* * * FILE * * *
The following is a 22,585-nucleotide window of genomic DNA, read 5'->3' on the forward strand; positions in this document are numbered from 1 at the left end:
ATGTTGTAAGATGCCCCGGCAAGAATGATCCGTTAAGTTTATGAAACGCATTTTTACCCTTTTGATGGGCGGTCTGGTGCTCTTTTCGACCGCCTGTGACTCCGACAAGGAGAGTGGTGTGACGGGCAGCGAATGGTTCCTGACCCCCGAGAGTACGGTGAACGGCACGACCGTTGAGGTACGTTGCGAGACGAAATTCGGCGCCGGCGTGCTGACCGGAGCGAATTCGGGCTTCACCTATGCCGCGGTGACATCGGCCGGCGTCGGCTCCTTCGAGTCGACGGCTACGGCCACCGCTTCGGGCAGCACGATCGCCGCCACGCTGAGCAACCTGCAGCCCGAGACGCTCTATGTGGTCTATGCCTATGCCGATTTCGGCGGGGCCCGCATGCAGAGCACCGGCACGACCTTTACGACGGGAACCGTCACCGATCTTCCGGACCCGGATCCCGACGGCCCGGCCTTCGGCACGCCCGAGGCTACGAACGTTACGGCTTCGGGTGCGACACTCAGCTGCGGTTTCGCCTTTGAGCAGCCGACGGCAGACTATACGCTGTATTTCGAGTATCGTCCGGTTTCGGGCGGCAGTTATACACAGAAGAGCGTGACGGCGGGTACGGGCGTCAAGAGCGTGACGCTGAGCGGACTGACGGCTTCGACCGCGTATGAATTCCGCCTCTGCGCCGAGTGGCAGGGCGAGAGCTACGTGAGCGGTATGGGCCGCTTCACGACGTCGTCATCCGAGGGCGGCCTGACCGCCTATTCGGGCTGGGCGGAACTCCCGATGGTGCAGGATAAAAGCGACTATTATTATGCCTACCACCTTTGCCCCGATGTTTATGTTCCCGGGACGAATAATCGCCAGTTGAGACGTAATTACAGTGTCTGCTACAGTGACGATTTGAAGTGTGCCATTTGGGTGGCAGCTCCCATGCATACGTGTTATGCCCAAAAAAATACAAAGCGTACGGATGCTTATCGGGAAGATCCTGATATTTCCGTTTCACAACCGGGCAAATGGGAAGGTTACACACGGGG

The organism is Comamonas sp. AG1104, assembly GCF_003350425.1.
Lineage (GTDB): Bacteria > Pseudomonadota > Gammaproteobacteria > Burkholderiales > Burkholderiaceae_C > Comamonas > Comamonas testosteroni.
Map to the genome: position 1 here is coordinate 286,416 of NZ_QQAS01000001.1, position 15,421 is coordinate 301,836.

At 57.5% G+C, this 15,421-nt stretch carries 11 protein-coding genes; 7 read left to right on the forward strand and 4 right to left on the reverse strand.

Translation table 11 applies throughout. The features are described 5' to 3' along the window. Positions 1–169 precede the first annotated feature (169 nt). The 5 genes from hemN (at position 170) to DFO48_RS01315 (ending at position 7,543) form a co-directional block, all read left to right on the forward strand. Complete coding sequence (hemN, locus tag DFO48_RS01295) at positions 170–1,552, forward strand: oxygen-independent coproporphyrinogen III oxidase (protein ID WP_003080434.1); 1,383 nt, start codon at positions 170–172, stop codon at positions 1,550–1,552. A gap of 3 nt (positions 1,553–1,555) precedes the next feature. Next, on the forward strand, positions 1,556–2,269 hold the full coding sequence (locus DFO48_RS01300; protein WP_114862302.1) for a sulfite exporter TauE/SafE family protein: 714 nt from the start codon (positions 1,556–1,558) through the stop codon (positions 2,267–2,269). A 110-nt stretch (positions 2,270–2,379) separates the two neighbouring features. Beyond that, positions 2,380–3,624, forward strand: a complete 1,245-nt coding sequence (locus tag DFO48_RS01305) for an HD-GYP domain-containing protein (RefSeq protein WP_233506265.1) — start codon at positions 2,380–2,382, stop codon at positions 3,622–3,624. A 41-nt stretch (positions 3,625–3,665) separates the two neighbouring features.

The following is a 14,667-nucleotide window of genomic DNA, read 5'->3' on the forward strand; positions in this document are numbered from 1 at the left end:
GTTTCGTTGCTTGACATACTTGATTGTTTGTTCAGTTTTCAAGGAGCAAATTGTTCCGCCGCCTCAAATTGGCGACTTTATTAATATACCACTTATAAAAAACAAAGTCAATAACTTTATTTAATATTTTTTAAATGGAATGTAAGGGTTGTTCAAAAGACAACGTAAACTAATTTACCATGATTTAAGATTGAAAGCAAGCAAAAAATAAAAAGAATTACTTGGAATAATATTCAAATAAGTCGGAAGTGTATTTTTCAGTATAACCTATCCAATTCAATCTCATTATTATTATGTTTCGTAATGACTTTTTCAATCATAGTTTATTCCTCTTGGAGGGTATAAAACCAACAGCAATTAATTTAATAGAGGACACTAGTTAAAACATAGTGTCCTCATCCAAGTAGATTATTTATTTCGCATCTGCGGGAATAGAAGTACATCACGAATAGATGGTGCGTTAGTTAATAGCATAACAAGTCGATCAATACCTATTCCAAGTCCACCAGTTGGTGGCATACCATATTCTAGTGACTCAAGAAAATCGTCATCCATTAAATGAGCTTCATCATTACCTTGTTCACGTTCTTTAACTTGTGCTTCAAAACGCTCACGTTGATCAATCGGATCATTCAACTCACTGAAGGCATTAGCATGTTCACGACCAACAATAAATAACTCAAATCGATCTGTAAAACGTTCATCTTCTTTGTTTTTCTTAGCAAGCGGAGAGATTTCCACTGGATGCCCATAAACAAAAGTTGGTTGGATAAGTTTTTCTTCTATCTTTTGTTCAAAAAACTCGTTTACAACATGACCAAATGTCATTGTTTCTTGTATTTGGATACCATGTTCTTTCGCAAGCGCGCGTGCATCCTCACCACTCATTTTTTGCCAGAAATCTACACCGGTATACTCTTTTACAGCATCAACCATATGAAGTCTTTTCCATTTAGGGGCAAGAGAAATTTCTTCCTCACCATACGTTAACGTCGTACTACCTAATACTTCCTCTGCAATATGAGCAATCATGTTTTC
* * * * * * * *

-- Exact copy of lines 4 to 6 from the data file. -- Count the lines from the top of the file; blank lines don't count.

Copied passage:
Lineage (GTDB): Bacteria > Pseudomonadota > Gammaproteobacteria > Burkholderiales > Burkholderiaceae_C > Comamonas > Comamonas testosteroni.
Map to the genome: position 1 here is coordinate 286,416 of NZ_QQAS01000001.1, position 15,421 is coordinate 301,836.

At 57.5% G+C, this 15,421-nt stretch carries 11 protein-coding genes; 7 read left to right on the forward strand and 4 right to left on the reverse strand.